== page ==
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So I'm working on a few projects at the moment and I've already totally botched a few sets of scales. Both sets I did in purple heart, the first set I learned that my 2x72 chews off material waaaayyyy too fast and I just can't see it well enough. Second set I was using a file and rasp but I accidentally went too thin and it ripped a bunch of the grain out. What is everyone's favorite method of shaping handles? I wouldn't mind trying something that doesn't cost me any more nice hardwood.

 

Cheers

Steve

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Does your 2x72 have any kind of variable speed? I use my 2x72 but have it usually at most 50% speed for hogging material and tend to use worn belts until I reach 120 grit then use wood only belts that never touch metal. Im sure there are better methods but I use what I have and if needed go low and slow.

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1 minute ago, Sean Blum said:

Does your 2x72 have any kind of variable speed? I use my 2x72 but have it usually at most 50% speed for hogging material and tend to use worn belts until I reach 120 grit then use wood only belts that never touch metal. Im sure there are better methods but I use what I have and if needed go low and slow.

No, it's a pretty temperamental rig, I couldn't afford a good VFD so I made one out of an old treadmill motor and control. I either go high speed or there isn't enough power to run the belt.

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I would say then use worn belts until you get to finishing belts so you are not striping the material as quickly but you will have to worry more about burning the wood as there is more friction. Otherwise its being very careful and gentle and planning out every hand movement. 

 

Hopefully someone else will come along and give better advice as I can only speak from experience on handles. I have very little woodworking experience overall and that stuff can come in handy for solving these kinds of issues.

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1 minute ago, Sean Blum said:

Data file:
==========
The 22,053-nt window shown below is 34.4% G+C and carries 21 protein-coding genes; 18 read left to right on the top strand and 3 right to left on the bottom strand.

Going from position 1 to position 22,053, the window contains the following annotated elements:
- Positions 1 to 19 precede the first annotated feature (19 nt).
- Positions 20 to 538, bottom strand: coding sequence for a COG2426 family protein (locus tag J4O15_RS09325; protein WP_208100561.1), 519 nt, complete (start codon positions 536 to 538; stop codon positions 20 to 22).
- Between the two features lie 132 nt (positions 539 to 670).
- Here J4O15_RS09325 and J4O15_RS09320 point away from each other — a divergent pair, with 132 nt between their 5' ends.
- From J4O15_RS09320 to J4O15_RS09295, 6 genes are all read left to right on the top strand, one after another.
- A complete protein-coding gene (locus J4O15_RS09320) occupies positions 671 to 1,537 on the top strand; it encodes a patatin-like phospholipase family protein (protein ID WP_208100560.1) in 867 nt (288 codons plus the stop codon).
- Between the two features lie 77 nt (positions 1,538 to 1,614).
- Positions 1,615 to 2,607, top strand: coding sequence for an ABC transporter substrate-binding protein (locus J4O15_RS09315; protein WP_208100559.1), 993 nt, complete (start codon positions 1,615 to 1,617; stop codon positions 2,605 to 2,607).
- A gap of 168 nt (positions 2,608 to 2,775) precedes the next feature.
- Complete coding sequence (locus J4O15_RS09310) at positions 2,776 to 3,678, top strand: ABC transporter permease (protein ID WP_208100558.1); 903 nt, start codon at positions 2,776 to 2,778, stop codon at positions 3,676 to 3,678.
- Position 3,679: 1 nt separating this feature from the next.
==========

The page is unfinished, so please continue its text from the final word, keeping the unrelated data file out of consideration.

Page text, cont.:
I would say then use worn belts until you get to finishing belts so you are not striping the material as quickly but you will have to worry more about burning the wood as there is more friction. Otherwise its being very careful and gentle and planning out every hand movement. 

 

Hopefully someone else will come along and give better advice as I can only speak from experience on handles. I have very little woodworking experience overall and that stuff can come in handy for solving these kinds of issues.

Thanks Sean! I will break out the old belts and see how they do on a test piece. Maybe spring for a god motor and VFD this year

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You could always throw a set of step pulleys on your existing rig.  Cheap man's VFD.

Edited by Alex Middleton
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LOL thank you guys but you've definitely over estimated my ability to make some things. I will practice on pine until I'm good enough, I'll use the files as well to see which I like more

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You can use a dremel tool with a larger diameter sanding drum, variable speed helps.

 

After rough shaping- I've used really thin double sided tape to stick my scales to a piece of sheetmetal cut to match tang shape- clamped in my vice, and emery cloth to hand sand rounded profiles.

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I almost never touch my handles with the grinder anymore other than very rough work.  Rasps and files get me most of the way without as many "oops" moments.

 

I'm not sure what to tell you if you didn't have control with a rasp, other than maybe you were using too coarse of one.

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Another thing I recently did- was purchase a harbor freight 1x30 sander- just for wood use. My brother gave me a spindle sander which helps as well.

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  • 3 weeks later...

I use this sander with 1x42 AO belts for handle shaping.  The motor I attached spins at 1725 rpm.  Works great, plus I take it outside when working with nastier stuff like G10.

https://www.leevalley.com/en-us/shop/tools/sharpening/44884-sander-grinder?item=68Z7501

Edited by DavidFB
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